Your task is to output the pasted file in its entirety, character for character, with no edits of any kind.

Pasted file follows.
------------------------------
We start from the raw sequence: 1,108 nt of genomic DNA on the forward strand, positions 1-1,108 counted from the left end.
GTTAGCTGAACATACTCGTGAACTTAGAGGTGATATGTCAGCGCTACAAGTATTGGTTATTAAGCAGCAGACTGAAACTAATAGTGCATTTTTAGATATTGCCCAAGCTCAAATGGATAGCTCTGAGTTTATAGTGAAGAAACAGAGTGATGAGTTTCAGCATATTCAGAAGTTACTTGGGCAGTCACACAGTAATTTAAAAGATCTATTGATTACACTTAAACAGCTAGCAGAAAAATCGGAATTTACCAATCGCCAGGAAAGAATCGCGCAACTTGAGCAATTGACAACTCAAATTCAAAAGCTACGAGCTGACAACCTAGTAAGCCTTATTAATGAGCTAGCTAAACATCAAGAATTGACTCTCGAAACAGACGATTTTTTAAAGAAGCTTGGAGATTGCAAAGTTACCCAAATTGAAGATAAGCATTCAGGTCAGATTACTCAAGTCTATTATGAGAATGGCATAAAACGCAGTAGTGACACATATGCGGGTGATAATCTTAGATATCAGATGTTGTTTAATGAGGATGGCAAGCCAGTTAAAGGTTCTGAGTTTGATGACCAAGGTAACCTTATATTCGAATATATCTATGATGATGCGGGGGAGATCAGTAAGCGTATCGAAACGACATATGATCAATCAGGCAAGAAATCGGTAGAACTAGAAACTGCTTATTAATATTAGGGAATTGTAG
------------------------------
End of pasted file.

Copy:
We start from the raw sequence: 1,108 nt of genomic DNA on the forward strand, positions 1-1,108 counted from the left end.
GTTAGCTGAACATACTCGTGAACTTAGAGGTGATATGTCAGCGCTACAAGTATTGGTTATTAAGCAGCAGACTGAAACTAATAGTGCATTTTTAGATATTGCCCAAGCTCAAATGGATAGCTCTGAGTTTATAGTGAAGAAACAGAGTGATGAGTTTCAGCATATTCAGAAGTTACTTGGGCAGTCACACAGTAATTTAAAAGATCTATTGATTACACTTAAACAGCTAGCAGAAAAATCGGAATTTACCAATCGCCAGGAAAGAATCGCGCAACTTGAGCAATTGACAACTCAAATTCAAAAGCTACGAGCTGACAACCTAGTAAGCCTTATTAATGAGCTAGCTAAACATCAAGAATTGACTCTCGAAACAGACGATTTTTTAAAGAAGCTTGGAGATTGCAAAGTTACCCAAATTGAAGATAAGCATTCAGGTCAGATTACTCAAGTCTATTATGAGAATGGCATAAAACGCAGTAGTGACACATATGCGGGTGATAATCTTAGATATCAGATGTTGTTTAATGAGGATGGCAAGCCAGTTAAAGGTTCTGAGTTTGATGACCAAGGTAACCTTATATTCGAATATATCTATGATGATGCGGGGGAGATCAGTAAGCGTATCGAAACGACATATGATCAATCAGGCAAGAAATCGGTAGAACTAGAAACTGCTTATTAATATTAGGGAATTGTAG